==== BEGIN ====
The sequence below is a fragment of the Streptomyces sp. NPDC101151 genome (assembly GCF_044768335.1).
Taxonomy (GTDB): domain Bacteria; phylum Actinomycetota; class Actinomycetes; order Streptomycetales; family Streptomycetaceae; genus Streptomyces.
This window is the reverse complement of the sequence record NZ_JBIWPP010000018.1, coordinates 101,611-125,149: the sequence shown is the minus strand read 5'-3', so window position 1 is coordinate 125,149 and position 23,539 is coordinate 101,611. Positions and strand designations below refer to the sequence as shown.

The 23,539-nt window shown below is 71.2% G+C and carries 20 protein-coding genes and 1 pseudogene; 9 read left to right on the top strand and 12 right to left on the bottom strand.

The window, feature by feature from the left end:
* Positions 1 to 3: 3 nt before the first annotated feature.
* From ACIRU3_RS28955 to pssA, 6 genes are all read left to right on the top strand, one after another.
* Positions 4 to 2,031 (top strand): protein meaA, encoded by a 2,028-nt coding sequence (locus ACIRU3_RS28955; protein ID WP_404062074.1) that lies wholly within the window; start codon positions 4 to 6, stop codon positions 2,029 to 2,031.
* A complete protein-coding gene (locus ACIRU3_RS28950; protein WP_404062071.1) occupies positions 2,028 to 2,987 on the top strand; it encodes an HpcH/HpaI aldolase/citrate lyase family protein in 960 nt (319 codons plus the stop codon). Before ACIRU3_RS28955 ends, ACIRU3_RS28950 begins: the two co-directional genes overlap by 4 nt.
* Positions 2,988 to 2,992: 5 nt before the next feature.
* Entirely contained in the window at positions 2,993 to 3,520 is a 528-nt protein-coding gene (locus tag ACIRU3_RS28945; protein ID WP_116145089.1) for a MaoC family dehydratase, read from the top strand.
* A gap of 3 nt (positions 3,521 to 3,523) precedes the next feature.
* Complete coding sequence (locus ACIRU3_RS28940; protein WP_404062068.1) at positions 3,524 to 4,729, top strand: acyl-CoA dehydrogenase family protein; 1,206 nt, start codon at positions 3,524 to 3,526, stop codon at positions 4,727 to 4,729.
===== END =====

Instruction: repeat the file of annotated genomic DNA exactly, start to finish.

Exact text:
The sequence below is a fragment of the Streptomyces sp. NPDC101151 genome (assembly GCF_044768335.1).
Taxonomy (GTDB): domain Bacteria; phylum Actinomycetota; class Actinomycetes; order Streptomycetales; family Streptomycetaceae; genus Streptomyces.
This window is the reverse complement of the sequence record NZ_JBIWPP010000018.1, coordinates 101,611-125,149: the sequence shown is the minus strand read 5'-3', so window position 1 is coordinate 125,149 and position 23,539 is coordinate 101,611. Positions and strand designations below refer to the sequence as shown.

The 23,539-nt window shown below is 71.2% G+C and carries 20 protein-coding genes and 1 pseudogene; 9 read left to right on the top strand and 12 right to left on the bottom strand.

The window, feature by feature from the left end:
* Positions 1 to 3: 3 nt before the first annotated feature.
* From ACIRU3_RS28955 to pssA, 6 genes are all read left to right on the top strand, one after another.
* Positions 4 to 2,031 (top strand): protein meaA, encoded by a 2,028-nt coding sequence (locus ACIRU3_RS28955; protein ID WP_404062074.1) that lies wholly within the window; start codon positions 4 to 6, stop codon positions 2,029 to 2,031.
* A complete protein-coding gene (locus ACIRU3_RS28950; protein WP_404062071.1) occupies positions 2,028 to 2,987 on the top strand; it encodes an HpcH/HpaI aldolase/citrate lyase family protein in 960 nt (319 codons plus the stop codon). Before ACIRU3_RS28955 ends, ACIRU3_RS28950 begins: the two co-directional genes overlap by 4 nt.
* Positions 2,988 to 2,992: 5 nt before the next feature.
* Entirely contained in the window at positions 2,993 to 3,520 is a 528-nt protein-coding gene (locus tag ACIRU3_RS28945; protein ID WP_116145089.1) for a MaoC family dehydratase, read from the top strand.
* A gap of 3 nt (positions 3,521 to 3,523) precedes the next feature.
* Complete coding sequence (locus ACIRU3_RS28940; protein WP_404062068.1) at positions 3,524 to 4,729, top strand: acyl-CoA dehydrogenase family protein; 1,206 nt, start codon at positions 3,524 to 3,526, stop codon at positions 4,727 to 4,729.